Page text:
The Impact of COVID-19 on Wellbeing and Work Ability in the NHS Oncology Workforce: Initial results of the COVID-NOW Study


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Susana Banerjee1, Jonathan Lim, Eleanor Thorne, Konstantinos Kamposioras, Anna-Marie Stevens, Clare Shaw, Emma Foreman, Rachel Broadbent, Jennifer Cotton, Joanne Droney, Michael Flynn, James Stewart, Kylie Fitch, Laura Pope, Sara Lister, Claire Hardy
1The Royal Marsden NHS Foundation Trust

Abstract

Background

COVID-19 has forced oncology professionals globally to face both personal and professional challenges. The impact of COVID-19 pandemic on wellbeing and burnout has the potential for serious negative consequences on work and home life as well as patient care both in the immediate and longer term. It is fundamental to understand factors influencing wellbeing and identify measures that can be instituted to protect wellbeing and work ability in the NHS oncology multidisciplinary workforce.

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Method

COVID-NOW is an academic sponsored UK study (IRAS:284354) which investigates wellbeing during and after COVID-19 in relation to work, lifestyle and support factors in UK oncology professionals. A mixed methods approach of two longitudinal studies collecting both quantitative and qualitative data at 3 time points since the COVID-19 pandemic is used.  1) A series of online surveys conducted using validated items and additional questions exploring COVID-19 related work and lifestyle factors. 2) Semi-structured interviews. Statistical analyses were used to examine group differences, associations and to explore predictors of key outcomes.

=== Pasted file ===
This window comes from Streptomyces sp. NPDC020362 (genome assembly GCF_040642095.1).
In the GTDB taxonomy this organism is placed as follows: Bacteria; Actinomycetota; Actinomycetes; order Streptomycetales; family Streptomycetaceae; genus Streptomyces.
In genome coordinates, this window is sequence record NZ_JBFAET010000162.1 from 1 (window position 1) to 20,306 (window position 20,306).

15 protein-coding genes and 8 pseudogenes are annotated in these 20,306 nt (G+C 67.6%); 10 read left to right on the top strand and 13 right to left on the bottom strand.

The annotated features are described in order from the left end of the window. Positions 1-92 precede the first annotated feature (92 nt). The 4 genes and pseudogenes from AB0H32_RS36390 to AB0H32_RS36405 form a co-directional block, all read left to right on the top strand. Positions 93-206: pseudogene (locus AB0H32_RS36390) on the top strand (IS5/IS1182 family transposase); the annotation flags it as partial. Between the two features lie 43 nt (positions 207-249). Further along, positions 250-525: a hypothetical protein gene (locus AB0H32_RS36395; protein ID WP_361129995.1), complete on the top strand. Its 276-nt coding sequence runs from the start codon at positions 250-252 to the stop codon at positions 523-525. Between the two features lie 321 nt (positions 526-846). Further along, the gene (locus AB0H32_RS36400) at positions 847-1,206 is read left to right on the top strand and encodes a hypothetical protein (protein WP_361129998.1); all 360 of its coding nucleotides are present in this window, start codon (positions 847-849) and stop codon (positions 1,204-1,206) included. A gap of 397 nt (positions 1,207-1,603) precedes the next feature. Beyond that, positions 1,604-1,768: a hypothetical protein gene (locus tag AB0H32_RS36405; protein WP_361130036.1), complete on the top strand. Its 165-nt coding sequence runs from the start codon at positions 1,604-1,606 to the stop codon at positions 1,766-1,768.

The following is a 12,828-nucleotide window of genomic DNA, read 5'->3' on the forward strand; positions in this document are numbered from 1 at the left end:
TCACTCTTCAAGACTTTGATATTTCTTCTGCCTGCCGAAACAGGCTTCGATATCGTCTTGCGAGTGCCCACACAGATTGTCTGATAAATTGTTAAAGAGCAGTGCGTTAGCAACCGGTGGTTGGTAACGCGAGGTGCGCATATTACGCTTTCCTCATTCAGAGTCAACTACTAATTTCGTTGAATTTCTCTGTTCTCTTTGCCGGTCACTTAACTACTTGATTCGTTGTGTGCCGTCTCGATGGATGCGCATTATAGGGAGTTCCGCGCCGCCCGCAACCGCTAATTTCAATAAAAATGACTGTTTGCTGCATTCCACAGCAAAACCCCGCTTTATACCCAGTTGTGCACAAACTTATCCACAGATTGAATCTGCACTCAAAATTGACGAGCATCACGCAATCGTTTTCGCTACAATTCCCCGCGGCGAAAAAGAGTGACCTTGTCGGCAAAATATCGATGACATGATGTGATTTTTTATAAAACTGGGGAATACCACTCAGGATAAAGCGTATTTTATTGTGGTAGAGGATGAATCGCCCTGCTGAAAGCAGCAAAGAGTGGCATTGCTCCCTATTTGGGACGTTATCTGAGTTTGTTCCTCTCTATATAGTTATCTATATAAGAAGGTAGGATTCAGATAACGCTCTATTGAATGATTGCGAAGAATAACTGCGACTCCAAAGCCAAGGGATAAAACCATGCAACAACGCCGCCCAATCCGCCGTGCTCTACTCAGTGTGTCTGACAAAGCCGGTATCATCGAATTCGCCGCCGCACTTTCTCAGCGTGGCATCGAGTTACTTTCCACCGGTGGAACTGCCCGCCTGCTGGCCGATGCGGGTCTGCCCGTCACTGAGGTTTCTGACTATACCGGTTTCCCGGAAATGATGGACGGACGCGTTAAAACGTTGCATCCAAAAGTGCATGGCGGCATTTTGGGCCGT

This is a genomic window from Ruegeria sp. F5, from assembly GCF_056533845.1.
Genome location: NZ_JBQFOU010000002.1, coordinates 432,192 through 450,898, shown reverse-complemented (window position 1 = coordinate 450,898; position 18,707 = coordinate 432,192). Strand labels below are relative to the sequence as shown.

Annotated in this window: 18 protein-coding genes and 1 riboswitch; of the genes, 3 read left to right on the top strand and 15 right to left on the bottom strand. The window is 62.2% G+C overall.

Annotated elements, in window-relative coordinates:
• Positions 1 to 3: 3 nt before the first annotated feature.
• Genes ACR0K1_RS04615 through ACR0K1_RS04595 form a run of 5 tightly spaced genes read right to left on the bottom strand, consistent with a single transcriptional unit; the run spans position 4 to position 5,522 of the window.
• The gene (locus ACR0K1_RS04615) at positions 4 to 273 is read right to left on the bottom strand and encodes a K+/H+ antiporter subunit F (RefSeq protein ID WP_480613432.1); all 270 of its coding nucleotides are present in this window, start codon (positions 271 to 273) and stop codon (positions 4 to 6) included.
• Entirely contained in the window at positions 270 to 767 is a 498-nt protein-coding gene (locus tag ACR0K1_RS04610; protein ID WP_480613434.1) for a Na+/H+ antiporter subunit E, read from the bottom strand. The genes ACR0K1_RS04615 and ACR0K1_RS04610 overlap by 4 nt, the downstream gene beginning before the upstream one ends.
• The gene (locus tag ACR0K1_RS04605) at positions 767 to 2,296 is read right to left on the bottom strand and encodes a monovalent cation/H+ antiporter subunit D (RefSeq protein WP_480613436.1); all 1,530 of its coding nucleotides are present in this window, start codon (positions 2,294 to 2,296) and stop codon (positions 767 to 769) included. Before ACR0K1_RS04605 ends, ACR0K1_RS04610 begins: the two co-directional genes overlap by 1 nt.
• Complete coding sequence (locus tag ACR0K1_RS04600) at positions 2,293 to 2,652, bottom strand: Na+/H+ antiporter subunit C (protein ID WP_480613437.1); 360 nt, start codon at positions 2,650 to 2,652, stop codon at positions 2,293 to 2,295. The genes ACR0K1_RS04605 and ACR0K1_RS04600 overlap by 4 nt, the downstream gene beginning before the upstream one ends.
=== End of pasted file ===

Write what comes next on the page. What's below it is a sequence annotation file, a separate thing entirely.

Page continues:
Results

Results from the first survey (conducted in June 2020) of the COVID-NOW study will be presented.  Responses from 1038 UK oncology workforce participants were included. The mean age was 42 years (range 18-75); 83% women; 87% white ethnicity; 23% doctors, 31% nurses, 20% allied health professionals, 11% pharmacy staff and 15% support staff. 66% felt able to do their job without compromising personal safety. Amongst staff working with patients, 84% reported having patients diagnosed with COVID-19. Overall, 42% had a WHO-5 score <50 indicating poor wellbeing. 34% reported burnout (score ≥3).  Further analyses including associations with key outcomes are underway and will be presented.

Conclusion

This is the largest UK study to date on the impact of COVID-19 on wellbeing in the oncology workforce. The results will help guide support measures for UK Oncology professionals and institutions.

Impact statement

COVID-NOW results will help guide support measures for UK Oncology professionals and institutions which is essential to ensure the future of oncology care and cancer research.